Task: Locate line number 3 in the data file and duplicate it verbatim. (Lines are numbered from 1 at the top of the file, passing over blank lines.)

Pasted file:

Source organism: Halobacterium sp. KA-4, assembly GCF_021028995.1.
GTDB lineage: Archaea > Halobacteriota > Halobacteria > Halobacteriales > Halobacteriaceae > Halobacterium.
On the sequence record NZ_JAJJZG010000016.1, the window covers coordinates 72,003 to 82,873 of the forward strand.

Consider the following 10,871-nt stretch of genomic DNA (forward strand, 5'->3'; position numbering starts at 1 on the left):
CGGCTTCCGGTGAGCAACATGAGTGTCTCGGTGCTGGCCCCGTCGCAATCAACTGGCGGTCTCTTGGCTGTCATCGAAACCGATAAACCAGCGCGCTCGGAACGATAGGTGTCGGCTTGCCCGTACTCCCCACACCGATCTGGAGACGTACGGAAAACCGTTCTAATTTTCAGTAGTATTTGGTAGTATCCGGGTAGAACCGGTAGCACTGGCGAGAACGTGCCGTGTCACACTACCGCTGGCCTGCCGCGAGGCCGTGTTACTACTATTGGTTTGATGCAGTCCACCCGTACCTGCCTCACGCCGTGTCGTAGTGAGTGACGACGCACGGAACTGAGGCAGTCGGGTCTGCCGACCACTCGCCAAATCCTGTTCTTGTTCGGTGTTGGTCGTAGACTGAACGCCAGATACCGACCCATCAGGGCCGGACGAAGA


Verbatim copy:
On the sequence record NZ_JAJJZG010000016.1, the window covers coordinates 72,003 to 82,873 of the forward strand.